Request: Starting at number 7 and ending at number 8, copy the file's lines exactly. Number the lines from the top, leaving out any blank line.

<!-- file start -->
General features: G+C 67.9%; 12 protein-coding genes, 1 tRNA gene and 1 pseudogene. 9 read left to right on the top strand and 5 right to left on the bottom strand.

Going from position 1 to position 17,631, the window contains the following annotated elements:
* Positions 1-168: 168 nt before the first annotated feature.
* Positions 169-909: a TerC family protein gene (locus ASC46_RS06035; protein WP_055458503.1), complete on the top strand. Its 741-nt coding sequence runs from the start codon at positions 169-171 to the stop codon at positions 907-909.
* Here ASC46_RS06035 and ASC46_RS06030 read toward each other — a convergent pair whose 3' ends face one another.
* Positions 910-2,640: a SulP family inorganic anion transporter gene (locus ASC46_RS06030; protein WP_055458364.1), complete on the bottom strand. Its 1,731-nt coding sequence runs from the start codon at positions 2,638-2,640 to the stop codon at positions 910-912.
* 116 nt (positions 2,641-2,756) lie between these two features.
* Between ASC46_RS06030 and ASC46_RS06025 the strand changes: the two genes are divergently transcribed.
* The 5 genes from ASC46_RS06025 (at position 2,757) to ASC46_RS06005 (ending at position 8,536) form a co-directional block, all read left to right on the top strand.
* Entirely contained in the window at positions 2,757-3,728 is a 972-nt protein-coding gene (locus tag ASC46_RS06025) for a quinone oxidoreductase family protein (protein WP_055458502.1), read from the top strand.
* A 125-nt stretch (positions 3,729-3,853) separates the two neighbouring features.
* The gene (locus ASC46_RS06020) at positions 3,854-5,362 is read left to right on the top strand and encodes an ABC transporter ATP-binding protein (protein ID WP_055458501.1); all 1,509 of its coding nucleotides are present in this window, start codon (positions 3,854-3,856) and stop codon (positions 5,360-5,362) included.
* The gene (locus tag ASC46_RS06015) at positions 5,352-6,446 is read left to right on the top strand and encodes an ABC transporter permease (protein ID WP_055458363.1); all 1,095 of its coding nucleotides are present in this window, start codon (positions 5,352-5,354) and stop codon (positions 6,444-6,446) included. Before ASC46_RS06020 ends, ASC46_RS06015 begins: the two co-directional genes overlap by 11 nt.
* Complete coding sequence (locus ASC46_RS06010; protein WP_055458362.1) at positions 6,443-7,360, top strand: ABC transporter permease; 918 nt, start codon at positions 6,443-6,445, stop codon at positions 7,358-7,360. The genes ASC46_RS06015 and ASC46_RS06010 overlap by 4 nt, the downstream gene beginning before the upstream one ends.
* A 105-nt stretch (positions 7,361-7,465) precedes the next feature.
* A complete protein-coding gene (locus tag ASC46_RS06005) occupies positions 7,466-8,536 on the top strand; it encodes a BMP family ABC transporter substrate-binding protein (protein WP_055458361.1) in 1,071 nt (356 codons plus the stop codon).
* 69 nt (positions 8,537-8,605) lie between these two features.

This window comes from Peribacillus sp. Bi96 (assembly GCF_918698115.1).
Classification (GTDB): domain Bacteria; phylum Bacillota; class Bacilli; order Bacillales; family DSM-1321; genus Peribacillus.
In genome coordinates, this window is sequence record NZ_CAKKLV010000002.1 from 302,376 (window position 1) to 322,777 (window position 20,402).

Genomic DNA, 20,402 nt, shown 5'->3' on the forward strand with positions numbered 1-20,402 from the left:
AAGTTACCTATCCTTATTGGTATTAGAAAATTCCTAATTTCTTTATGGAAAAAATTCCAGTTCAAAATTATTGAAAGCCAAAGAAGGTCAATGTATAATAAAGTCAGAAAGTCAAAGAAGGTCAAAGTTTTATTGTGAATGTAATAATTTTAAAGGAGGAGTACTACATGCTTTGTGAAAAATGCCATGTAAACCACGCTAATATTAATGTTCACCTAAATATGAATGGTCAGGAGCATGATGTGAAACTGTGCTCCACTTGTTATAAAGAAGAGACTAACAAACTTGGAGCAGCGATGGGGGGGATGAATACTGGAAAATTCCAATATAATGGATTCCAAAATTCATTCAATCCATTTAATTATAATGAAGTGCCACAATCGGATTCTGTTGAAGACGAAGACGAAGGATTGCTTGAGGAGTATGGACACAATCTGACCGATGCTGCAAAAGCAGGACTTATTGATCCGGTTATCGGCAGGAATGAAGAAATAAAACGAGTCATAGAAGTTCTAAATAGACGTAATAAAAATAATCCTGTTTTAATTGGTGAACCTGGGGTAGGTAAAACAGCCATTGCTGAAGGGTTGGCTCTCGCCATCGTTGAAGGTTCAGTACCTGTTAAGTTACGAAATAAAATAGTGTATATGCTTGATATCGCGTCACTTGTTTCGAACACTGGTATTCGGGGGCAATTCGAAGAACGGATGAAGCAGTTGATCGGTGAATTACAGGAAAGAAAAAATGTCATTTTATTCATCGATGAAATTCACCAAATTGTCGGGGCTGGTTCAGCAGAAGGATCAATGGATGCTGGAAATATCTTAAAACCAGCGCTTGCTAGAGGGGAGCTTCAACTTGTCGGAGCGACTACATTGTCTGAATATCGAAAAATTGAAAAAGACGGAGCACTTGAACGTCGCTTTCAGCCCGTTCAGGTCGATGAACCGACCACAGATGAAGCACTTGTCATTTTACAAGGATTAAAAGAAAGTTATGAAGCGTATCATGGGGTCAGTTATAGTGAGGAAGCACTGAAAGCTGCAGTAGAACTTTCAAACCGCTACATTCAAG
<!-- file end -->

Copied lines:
* 116 nt (positions 2,641-2,756) lie between these two features.
* Between ASC46_RS06030 and ASC46_RS06025 the strand changes: the two genes are divergently transcribed.